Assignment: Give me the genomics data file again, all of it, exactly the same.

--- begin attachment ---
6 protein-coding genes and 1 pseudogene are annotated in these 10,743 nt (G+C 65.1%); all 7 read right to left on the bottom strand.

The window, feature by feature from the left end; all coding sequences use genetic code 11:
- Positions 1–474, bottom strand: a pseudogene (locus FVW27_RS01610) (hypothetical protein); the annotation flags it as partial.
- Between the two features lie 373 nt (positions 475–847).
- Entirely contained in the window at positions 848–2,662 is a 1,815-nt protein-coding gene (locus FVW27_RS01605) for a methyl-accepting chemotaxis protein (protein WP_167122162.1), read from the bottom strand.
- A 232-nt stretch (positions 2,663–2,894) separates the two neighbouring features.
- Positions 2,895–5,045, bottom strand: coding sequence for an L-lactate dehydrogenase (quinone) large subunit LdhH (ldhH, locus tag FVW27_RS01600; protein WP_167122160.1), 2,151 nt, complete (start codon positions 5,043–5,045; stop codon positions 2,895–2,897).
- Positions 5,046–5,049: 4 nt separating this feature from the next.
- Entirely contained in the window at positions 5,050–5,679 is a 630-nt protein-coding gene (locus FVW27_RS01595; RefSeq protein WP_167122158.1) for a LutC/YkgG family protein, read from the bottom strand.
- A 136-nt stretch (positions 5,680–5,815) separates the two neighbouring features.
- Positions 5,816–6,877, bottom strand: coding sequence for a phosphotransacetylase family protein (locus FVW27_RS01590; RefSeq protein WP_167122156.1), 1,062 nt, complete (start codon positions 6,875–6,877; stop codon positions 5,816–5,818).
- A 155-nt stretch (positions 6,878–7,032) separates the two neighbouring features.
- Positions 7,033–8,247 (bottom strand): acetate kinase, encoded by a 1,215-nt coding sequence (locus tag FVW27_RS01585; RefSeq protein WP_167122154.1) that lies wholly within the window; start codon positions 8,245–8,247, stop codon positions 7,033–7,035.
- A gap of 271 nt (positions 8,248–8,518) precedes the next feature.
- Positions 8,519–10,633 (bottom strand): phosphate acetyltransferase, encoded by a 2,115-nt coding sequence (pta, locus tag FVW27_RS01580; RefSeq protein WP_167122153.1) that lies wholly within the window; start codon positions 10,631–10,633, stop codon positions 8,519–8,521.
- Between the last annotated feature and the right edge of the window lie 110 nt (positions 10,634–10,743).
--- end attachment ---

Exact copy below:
6 protein-coding genes and 1 pseudogene are annotated in these 10,743 nt (G+C 65.1%); all 7 read right to left on the bottom strand.

The window, feature by feature from the left end; all coding sequences use genetic code 11:
- Positions 1–474, bottom strand: a pseudogene (locus FVW27_RS01610) (hypothetical protein); the annotation flags it as partial.
- Between the two features lie 373 nt (positions 475–847).
- Entirely contained in the window at positions 848–2,662 is a 1,815-nt protein-coding gene (locus FVW27_RS01605) for a methyl-accepting chemotaxis protein (protein WP_167122162.1), read from the bottom strand.
- A 232-nt stretch (positions 2,663–2,894) separates the two neighbouring features.
- Positions 2,895–5,045, bottom strand: coding sequence for an L-lactate dehydrogenase (quinone) large subunit LdhH (ldhH, locus tag FVW27_RS01600; protein WP_167122160.1), 2,151 nt, complete (start codon positions 5,043–5,045; stop codon positions 2,895–2,897).
- Positions 5,046–5,049: 4 nt separating this feature from the next.
- Entirely contained in the window at positions 5,050–5,679 is a 630-nt protein-coding gene (locus FVW27_RS01595; RefSeq protein WP_167122158.1) for a LutC/YkgG family protein, read from the bottom strand.
- A 136-nt stretch (positions 5,680–5,815) separates the two neighbouring features.
- Positions 5,816–6,877, bottom strand: coding sequence for a phosphotransacetylase family protein (locus FVW27_RS01590; RefSeq protein WP_167122156.1), 1,062 nt, complete (start codon positions 6,875–6,877; stop codon positions 5,816–5,818).
- A 155-nt stretch (positions 6,878–7,032) separates the two neighbouring features.
- Positions 7,033–8,247 (bottom strand): acetate kinase, encoded by a 1,215-nt coding sequence (locus tag FVW27_RS01585; RefSeq protein WP_167122154.1) that lies wholly within the window; start codon positions 8,245–8,247, stop codon positions 7,033–7,035.
- A gap of 271 nt (positions 8,248–8,518) precedes the next feature.
- Positions 8,519–10,633 (bottom strand): phosphate acetyltransferase, encoded by a 2,115-nt coding sequence (pta, locus tag FVW27_RS01580; RefSeq protein WP_167122153.1) that lies wholly within the window; start codon positions 10,631–10,633, stop codon positions 8,519–8,521.
- Between the last annotated feature and the right edge of the window lie 110 nt (positions 10,634–10,743).